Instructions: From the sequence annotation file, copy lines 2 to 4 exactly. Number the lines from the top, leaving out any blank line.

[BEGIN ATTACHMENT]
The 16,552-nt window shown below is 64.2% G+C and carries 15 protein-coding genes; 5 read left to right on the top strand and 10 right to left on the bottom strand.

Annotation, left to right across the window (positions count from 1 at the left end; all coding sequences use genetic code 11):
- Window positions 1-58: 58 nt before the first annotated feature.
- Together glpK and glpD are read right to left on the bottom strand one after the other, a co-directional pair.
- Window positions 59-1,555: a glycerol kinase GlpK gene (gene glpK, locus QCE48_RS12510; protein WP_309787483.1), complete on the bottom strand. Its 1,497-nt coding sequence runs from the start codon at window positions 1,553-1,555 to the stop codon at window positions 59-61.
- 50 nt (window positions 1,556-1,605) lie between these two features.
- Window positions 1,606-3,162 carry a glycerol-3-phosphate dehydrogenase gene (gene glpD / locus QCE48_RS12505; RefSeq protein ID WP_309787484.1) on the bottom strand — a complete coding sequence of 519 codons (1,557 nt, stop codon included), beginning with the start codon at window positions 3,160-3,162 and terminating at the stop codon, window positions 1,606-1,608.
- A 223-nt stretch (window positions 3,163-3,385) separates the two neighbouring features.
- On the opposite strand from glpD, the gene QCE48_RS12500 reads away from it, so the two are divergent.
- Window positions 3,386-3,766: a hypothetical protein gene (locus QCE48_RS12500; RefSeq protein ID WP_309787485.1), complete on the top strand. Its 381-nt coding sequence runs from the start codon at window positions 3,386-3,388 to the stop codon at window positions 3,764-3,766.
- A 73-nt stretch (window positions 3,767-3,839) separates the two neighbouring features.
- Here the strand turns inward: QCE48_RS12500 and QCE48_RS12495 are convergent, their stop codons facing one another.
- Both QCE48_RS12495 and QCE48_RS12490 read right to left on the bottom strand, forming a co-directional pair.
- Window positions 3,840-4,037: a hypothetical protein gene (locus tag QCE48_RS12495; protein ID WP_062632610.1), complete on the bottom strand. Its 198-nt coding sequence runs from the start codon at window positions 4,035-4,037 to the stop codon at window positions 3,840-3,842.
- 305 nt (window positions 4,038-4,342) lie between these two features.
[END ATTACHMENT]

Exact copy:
Annotation, left to right across the window (positions count from 1 at the left end; all coding sequences use genetic code 11):
- Window positions 1-58: 58 nt before the first annotated feature.
- Together glpK and glpD are read right to left on the bottom strand one after the other, a co-directional pair.